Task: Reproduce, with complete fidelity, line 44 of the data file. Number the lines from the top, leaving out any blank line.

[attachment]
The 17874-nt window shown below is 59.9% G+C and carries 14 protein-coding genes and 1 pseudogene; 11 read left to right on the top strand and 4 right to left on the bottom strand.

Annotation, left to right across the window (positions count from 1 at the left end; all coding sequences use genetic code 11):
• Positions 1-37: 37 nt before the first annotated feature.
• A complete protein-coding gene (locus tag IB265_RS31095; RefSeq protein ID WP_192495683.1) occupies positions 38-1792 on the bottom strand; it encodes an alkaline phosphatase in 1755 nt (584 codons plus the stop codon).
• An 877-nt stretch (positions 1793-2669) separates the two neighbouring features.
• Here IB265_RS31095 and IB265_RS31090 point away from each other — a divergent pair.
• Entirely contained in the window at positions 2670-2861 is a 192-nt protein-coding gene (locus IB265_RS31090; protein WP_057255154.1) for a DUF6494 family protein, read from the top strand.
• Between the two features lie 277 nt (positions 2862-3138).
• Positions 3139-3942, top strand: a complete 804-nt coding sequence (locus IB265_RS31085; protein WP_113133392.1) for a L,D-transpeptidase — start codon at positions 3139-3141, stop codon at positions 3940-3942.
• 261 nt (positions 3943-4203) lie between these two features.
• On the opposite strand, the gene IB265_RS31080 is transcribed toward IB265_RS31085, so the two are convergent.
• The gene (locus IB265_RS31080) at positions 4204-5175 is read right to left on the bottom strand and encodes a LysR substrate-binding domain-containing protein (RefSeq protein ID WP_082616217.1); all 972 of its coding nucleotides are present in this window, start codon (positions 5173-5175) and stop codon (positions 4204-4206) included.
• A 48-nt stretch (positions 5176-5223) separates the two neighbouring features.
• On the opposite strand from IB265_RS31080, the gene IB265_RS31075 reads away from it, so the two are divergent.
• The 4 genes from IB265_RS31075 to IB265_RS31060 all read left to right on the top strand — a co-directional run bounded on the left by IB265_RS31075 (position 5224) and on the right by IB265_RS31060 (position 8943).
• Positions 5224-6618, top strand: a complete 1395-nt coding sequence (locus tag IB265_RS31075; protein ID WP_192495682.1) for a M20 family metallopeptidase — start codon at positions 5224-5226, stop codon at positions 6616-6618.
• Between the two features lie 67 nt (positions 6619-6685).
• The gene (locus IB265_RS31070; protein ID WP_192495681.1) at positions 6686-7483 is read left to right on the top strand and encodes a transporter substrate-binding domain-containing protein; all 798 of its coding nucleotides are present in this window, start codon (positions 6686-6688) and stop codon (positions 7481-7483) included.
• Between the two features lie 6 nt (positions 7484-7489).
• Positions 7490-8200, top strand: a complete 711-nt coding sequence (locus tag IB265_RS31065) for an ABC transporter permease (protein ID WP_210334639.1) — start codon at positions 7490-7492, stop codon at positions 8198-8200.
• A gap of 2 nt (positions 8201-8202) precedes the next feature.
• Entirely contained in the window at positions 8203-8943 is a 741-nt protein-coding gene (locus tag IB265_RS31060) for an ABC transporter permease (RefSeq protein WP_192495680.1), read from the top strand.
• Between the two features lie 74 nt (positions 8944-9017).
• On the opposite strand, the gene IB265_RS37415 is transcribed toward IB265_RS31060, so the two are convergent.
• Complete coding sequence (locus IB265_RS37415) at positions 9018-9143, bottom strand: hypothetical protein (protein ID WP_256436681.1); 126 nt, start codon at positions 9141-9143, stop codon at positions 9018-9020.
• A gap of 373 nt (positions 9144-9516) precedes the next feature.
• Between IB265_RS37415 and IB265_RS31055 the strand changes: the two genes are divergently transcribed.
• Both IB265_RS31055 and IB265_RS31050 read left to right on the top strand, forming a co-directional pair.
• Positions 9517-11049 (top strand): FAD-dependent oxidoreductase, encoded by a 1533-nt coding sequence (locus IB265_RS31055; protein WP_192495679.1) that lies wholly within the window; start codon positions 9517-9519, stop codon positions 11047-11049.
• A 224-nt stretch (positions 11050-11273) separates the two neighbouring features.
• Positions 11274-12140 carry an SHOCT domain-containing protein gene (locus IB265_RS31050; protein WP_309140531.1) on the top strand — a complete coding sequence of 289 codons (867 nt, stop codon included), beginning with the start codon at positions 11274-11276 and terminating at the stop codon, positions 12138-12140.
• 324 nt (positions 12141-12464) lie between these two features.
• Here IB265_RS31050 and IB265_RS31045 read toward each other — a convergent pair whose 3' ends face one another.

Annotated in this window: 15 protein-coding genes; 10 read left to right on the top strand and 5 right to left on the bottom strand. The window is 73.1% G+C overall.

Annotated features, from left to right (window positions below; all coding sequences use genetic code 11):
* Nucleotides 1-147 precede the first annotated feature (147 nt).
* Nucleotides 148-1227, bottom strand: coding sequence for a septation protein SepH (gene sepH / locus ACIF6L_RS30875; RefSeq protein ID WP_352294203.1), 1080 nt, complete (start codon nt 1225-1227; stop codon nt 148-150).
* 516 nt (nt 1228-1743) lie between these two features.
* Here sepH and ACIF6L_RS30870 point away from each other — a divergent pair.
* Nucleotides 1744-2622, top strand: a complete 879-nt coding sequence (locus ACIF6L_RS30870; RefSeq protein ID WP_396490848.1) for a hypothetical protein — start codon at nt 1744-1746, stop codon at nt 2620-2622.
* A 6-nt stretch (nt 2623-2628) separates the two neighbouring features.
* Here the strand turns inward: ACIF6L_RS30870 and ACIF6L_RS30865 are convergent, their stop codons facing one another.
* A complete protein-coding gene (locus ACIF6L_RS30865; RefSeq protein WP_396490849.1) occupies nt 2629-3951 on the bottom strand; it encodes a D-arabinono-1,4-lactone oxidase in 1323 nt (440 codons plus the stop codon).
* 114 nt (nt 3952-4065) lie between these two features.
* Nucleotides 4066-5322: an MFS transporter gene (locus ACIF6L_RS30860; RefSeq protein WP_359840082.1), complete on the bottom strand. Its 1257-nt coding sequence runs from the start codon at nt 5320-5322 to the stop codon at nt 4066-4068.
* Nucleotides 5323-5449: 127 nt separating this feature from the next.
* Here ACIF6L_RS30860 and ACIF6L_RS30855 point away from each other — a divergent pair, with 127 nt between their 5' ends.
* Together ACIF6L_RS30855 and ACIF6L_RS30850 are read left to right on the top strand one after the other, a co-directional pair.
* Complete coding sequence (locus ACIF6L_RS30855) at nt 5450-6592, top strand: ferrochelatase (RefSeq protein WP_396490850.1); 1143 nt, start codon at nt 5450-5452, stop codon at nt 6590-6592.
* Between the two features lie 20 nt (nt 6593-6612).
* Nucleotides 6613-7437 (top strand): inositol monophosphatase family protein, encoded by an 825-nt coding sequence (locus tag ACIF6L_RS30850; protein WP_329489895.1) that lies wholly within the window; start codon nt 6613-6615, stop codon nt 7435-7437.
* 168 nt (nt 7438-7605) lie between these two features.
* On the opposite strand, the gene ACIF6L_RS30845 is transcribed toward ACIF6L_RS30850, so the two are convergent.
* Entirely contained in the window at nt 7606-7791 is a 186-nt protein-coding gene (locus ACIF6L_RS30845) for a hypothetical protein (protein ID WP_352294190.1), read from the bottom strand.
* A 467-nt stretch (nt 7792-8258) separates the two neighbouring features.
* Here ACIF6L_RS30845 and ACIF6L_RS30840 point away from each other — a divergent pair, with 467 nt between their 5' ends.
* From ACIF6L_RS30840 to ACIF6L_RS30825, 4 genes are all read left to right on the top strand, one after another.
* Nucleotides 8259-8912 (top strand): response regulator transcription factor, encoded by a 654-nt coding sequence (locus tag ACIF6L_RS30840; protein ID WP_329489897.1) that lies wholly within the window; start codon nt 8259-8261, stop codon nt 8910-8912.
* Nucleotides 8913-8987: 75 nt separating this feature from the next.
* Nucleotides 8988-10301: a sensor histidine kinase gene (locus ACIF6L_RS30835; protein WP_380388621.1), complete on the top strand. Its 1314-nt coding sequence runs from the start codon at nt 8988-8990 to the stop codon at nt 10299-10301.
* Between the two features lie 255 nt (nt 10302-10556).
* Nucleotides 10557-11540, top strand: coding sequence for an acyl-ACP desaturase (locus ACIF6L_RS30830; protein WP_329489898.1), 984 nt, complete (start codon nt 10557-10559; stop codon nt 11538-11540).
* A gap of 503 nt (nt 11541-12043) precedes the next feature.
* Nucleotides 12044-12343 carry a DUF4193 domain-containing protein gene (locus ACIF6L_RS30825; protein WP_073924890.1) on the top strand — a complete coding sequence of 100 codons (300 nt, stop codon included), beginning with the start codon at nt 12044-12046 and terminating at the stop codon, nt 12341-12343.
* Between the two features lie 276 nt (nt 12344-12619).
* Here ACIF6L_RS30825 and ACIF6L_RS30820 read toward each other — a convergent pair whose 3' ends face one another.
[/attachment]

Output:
* 114 nt (nt 3952-4065) lie between these two features.